He suffered from respiratory problems all the years I knew him. I'm told that during this season's last blizzard, he suffered what he thought was a heart attack. I saw him about three weeks before he died at home with his brother Anthony by his side. He had recommended a column by Frank Rich of the New York Times. I wrote of it here in piece called "Is The Culture War Lost." Joe looked horrible. His voice was weak, and his voice was never weak. I did everything short of beg him to see a doctor.

Joe apparently had congestive heart failure. I'll know more someday. But, he for his own reasons, chose to let nature take its course without interference. I don't recall ever having an argument with Joe. It would have been pointless. If Joe was willing to argue about something, he knew he was right from the start.

So I did not argue with him about seeing a doctor. He had made his decision. If he had to make his peace – which I doubt – he had. And so he checked out on his terms. None of his friends with whom I've spoken were particularly surprised by his decisions to die rather than seek medical help or to forego a funeral. And so it goes...

3 comments:

Cigarettes and Centerfires... said...

Sounds like someone I would have liked. And someone I'm not sure would have liked me. Nice tribute, Mike.

Donna said...

Great job, Michael. I truly think it is a wonderful description of Joe. Those who did not have the pleasure of meeting him, surely got an idea of some of his unique qualities. Joe was definitely his own man. Though his cirle of friends was small, those who knew him thought very highly of him. That speaks mountains of his life.He was big and tall, inside and out.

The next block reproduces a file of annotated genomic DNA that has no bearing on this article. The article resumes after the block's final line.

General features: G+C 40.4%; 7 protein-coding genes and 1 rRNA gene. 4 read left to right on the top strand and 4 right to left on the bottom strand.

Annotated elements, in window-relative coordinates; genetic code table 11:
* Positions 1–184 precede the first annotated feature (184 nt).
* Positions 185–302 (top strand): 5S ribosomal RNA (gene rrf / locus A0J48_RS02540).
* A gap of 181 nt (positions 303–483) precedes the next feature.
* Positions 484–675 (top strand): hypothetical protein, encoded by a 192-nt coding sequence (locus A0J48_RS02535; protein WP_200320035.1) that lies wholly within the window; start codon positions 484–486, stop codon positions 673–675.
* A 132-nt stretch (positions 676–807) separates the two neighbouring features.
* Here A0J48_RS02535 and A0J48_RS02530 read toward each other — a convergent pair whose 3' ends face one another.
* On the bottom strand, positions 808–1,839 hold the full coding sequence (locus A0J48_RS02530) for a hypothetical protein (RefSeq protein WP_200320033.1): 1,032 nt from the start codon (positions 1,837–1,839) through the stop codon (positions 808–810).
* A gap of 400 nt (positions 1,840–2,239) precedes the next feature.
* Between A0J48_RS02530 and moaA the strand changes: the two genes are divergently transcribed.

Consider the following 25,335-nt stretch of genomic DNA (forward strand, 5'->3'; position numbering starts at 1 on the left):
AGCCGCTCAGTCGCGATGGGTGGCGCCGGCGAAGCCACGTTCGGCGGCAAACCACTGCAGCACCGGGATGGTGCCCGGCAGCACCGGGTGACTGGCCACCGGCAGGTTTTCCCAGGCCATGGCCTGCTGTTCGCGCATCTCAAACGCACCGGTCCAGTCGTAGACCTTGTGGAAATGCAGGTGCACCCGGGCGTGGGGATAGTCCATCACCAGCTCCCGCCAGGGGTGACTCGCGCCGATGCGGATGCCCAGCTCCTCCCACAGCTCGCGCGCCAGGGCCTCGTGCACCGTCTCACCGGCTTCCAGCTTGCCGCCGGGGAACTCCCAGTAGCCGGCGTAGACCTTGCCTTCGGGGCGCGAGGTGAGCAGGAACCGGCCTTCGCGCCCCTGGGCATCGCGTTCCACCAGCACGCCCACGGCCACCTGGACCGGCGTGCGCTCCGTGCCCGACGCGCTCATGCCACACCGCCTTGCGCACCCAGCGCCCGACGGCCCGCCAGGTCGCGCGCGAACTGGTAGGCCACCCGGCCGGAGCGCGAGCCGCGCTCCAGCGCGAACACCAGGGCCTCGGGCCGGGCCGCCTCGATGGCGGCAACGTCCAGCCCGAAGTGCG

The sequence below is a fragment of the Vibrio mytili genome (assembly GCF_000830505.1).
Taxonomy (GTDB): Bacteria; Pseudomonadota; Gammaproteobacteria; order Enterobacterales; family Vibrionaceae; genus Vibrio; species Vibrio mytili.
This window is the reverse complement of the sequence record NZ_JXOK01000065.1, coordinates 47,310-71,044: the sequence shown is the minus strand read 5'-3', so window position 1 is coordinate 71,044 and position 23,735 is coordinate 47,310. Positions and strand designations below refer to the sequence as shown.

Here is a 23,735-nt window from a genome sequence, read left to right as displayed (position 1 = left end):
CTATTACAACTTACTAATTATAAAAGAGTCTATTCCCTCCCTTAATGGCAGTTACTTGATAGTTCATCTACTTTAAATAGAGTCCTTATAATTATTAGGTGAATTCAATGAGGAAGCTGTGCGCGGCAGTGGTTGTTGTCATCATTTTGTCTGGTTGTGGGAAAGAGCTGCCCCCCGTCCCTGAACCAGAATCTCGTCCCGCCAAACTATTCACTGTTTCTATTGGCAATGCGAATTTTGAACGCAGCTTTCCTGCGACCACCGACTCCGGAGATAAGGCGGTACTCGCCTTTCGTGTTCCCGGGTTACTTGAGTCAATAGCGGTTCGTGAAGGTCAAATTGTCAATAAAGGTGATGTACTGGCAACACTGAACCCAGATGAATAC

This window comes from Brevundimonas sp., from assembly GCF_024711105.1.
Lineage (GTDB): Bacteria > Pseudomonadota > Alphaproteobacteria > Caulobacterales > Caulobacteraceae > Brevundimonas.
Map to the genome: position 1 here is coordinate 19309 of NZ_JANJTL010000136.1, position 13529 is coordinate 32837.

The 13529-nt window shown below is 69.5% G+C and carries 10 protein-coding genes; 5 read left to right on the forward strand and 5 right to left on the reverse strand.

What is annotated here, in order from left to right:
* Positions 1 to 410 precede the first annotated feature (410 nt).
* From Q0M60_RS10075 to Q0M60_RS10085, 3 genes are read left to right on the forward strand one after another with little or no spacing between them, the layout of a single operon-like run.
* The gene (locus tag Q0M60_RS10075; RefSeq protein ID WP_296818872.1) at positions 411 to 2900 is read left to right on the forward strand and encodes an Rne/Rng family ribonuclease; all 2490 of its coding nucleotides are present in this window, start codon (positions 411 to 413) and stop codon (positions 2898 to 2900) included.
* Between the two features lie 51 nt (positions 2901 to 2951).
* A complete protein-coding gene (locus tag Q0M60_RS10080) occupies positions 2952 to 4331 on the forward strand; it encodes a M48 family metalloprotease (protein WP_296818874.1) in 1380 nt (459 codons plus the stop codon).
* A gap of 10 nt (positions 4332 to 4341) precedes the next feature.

Katie said...

Very amazing job. Joe taught me alot. Before I graduated from high school he would ask every day "So Katie, What did you learn in school today?" I would usually come up with something because if I didnt say anything, he wouldnt take that. Joe taught me things like learn to let go. He once skrewed a paper coaster to the desk I work at every day because he noticed that when it was in my way i would toss it aside. It was one of his many practical jokes that he played on me. I didnt think it was funny at the time but now i can look back and laugh at how upset I would get over something that really wasnt that big of a deal. Joe was a very smart guy. He will be missed greatly. May he (and Bingo) Rest In Peace. (Bingo was an imaginary bird that Joe tried to tell me that I let get sucked into a vent. OOPS!)